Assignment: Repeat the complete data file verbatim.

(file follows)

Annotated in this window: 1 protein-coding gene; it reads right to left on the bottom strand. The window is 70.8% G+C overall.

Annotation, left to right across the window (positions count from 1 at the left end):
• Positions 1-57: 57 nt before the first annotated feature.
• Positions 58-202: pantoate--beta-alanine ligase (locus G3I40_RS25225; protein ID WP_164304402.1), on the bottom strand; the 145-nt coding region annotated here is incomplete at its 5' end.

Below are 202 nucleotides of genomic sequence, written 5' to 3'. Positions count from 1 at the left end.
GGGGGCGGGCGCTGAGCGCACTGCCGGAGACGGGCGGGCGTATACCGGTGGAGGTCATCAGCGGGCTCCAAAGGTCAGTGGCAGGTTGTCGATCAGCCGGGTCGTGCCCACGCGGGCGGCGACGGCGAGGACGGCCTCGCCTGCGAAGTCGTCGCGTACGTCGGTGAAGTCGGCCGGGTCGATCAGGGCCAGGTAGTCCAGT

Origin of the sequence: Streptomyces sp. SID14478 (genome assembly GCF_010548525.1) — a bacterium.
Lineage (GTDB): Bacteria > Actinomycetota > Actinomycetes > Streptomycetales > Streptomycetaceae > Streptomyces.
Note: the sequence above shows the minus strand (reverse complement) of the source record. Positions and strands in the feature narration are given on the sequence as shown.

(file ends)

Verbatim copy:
Annotated in this window: 1 protein-coding gene; it reads right to left on the bottom strand. The window is 70.8% G+C overall.

Annotation, left to right across the window (positions count from 1 at the left end):
• Positions 1-57: 57 nt before the first annotated feature.
• Positions 58-202: pantoate--beta-alanine ligase (locus G3I40_RS25225; protein ID WP_164304402.1), on the bottom strand; the 145-nt coding region annotated here is incomplete at its 5' end.

Below are 202 nucleotides of genomic sequence, written 5' to 3'. Positions count from 1 at the left end.
GGGGGCGGGCGCTGAGCGCACTGCCGGAGACGGGCGGGCGTATACCGGTGGAGGTCATCAGCGGGCTCCAAAGGTCAGTGGCAGGTTGTCGATCAGCCGGGTCGTGCCCACGCGGGCGGCGACGGCGAGGACGGCCTCGCCTGCGAAGTCGTCGCGTACGTCGGTGAAGTCGGCCGGGTCGATCAGGGCCAGGTAGTCCAGT

Origin of the sequence: Streptomyces sp. SID14478 (genome assembly GCF_010548525.1) — a bacterium.
Lineage (GTDB): Bacteria > Actinomycetota > Actinomycetes > Streptomycetales > Streptomycetaceae > Streptomyces.
Note: the sequence above shows the minus strand (reverse complement) of the source record. Positions and strands in the feature narration are given on the sequence as shown.